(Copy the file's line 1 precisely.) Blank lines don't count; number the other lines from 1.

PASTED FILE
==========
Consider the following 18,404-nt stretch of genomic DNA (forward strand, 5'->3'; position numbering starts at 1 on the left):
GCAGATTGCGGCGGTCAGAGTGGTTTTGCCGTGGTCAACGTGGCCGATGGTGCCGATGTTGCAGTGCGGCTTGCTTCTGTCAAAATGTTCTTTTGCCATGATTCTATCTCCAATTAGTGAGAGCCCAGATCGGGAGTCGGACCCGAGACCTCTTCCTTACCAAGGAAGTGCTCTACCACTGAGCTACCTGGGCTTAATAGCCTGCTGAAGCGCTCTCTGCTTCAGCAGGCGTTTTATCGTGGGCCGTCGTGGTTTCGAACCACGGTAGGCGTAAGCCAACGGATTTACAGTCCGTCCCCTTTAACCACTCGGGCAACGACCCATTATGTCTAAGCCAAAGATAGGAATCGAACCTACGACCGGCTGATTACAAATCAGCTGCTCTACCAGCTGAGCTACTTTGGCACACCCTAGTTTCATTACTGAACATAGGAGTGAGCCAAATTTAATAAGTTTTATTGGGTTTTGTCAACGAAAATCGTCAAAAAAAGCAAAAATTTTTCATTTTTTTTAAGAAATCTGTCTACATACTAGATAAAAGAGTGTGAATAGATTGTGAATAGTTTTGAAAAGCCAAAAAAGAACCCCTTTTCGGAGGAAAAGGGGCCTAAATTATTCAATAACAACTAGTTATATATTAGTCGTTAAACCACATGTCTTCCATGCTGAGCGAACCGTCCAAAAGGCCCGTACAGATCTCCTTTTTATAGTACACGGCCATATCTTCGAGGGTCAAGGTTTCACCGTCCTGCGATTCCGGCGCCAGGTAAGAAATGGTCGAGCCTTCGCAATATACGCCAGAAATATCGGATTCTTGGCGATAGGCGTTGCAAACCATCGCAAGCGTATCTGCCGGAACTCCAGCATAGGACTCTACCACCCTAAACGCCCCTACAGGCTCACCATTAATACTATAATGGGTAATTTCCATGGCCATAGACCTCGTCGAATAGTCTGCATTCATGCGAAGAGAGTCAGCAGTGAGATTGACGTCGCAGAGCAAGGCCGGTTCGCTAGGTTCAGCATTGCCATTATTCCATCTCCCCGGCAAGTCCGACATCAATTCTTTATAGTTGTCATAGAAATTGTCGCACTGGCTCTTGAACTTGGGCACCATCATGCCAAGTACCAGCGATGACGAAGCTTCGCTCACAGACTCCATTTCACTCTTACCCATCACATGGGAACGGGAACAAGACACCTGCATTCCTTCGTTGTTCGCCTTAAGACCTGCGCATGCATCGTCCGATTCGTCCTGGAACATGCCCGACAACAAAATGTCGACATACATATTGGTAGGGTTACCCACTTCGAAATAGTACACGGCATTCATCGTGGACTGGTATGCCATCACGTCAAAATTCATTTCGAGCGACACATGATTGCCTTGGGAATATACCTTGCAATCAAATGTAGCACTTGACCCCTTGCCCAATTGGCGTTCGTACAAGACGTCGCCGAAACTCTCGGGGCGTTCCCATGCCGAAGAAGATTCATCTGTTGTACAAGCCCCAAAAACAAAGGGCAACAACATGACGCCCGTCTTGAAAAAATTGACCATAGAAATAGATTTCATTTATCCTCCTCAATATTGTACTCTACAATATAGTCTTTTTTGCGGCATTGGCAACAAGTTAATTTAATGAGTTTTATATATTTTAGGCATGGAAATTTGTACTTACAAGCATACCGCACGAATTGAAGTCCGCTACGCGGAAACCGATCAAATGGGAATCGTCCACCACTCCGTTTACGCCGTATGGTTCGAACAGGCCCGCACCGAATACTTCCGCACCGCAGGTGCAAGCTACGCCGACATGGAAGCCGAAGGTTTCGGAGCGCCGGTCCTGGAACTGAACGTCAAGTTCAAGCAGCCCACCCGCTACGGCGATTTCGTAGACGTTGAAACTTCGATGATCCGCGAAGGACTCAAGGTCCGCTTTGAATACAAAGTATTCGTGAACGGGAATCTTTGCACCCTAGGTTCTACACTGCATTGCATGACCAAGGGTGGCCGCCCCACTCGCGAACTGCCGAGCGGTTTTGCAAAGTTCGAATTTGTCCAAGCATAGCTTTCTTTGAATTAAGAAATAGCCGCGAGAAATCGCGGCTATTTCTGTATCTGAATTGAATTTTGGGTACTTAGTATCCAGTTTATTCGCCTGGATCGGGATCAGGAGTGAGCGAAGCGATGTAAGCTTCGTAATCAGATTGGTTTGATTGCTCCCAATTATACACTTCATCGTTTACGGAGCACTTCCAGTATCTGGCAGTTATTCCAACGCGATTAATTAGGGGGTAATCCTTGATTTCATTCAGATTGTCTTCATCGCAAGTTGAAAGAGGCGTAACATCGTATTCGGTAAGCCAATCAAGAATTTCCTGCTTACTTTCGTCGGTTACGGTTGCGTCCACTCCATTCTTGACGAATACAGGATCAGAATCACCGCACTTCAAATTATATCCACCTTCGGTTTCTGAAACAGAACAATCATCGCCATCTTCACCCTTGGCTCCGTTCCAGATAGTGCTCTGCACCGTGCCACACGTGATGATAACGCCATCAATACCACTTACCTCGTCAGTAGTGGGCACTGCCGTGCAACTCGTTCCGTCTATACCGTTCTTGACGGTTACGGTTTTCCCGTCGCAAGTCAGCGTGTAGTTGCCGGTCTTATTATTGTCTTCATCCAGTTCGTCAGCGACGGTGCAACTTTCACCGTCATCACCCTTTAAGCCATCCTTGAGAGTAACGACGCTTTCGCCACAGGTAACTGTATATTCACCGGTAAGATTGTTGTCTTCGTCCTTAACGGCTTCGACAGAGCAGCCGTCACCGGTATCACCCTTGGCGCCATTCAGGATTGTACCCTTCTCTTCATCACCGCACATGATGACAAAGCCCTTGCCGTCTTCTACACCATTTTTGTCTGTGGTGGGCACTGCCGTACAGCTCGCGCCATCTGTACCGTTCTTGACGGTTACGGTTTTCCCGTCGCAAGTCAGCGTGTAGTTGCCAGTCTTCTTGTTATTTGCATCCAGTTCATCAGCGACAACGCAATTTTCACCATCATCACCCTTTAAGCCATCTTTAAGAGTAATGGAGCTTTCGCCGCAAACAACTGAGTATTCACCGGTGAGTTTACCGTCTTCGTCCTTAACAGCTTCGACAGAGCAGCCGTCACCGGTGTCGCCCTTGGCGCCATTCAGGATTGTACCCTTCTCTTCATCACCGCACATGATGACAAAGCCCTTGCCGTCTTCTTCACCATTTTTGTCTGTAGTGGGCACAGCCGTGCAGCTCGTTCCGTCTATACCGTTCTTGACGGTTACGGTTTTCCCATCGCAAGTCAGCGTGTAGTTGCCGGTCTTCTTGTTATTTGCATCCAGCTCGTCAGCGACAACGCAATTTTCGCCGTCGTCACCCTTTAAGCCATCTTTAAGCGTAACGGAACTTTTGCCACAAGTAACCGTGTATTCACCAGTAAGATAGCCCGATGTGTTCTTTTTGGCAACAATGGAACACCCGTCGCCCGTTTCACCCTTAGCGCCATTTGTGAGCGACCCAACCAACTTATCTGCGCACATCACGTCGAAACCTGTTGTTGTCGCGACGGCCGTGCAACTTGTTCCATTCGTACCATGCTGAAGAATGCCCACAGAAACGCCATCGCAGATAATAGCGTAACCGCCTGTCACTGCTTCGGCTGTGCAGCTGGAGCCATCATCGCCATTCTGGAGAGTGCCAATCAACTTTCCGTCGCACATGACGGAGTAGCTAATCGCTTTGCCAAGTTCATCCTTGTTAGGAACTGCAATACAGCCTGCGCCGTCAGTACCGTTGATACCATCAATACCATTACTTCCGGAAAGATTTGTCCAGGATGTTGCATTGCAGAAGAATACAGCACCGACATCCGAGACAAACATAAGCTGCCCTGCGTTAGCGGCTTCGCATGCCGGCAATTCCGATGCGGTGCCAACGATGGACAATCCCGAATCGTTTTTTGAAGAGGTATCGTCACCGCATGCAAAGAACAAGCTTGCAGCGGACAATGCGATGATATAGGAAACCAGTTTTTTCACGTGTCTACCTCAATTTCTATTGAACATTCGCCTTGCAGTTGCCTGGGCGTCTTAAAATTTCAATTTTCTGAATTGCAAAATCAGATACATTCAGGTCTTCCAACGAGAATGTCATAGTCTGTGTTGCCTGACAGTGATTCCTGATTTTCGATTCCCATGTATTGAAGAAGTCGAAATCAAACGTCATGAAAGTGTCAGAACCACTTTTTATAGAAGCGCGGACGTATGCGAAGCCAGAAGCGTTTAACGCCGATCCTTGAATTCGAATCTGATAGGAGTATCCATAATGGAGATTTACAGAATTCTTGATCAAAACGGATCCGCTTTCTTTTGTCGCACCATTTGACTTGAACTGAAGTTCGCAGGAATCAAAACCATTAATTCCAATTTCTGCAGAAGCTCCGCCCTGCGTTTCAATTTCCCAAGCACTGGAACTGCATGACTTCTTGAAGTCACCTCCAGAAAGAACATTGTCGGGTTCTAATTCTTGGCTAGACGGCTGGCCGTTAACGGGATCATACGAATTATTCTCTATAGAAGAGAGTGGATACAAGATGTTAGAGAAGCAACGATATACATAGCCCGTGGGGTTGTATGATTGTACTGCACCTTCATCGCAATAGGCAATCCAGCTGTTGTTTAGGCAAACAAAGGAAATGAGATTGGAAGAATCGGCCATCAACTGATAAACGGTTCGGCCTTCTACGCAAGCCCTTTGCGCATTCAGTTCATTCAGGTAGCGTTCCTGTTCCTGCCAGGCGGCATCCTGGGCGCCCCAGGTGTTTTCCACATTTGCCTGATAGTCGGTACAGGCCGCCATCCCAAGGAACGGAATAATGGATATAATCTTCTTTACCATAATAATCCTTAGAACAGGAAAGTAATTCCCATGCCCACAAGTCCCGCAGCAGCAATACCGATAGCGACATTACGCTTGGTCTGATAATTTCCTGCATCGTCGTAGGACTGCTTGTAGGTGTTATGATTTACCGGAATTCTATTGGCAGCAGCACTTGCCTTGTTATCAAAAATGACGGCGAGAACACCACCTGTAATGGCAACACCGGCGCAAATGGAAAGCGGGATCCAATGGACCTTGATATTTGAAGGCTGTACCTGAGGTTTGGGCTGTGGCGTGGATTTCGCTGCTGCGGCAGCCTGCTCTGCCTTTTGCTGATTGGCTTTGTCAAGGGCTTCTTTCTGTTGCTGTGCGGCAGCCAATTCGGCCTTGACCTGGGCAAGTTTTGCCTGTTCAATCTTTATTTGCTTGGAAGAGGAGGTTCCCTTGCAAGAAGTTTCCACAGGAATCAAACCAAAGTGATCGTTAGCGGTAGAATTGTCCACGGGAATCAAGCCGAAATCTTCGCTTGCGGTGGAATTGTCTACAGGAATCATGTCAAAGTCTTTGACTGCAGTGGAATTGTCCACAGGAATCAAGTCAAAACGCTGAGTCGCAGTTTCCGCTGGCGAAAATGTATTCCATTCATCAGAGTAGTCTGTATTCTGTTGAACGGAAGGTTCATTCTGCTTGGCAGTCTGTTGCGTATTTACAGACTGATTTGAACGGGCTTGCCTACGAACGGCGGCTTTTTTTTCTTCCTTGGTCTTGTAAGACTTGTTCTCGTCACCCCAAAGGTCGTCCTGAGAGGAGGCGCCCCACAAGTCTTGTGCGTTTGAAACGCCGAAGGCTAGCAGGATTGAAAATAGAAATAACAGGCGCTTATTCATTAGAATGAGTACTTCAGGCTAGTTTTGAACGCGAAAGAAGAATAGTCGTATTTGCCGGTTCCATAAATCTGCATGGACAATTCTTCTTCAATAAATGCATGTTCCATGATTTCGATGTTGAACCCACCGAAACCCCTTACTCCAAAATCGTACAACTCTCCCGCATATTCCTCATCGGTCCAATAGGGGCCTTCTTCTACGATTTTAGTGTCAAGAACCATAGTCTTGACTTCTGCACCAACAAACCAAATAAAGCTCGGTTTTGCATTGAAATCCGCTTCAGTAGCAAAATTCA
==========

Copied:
Consider the following 18,404-nt stretch of genomic DNA (forward strand, 5'->3'; position numbering starts at 1 on the left):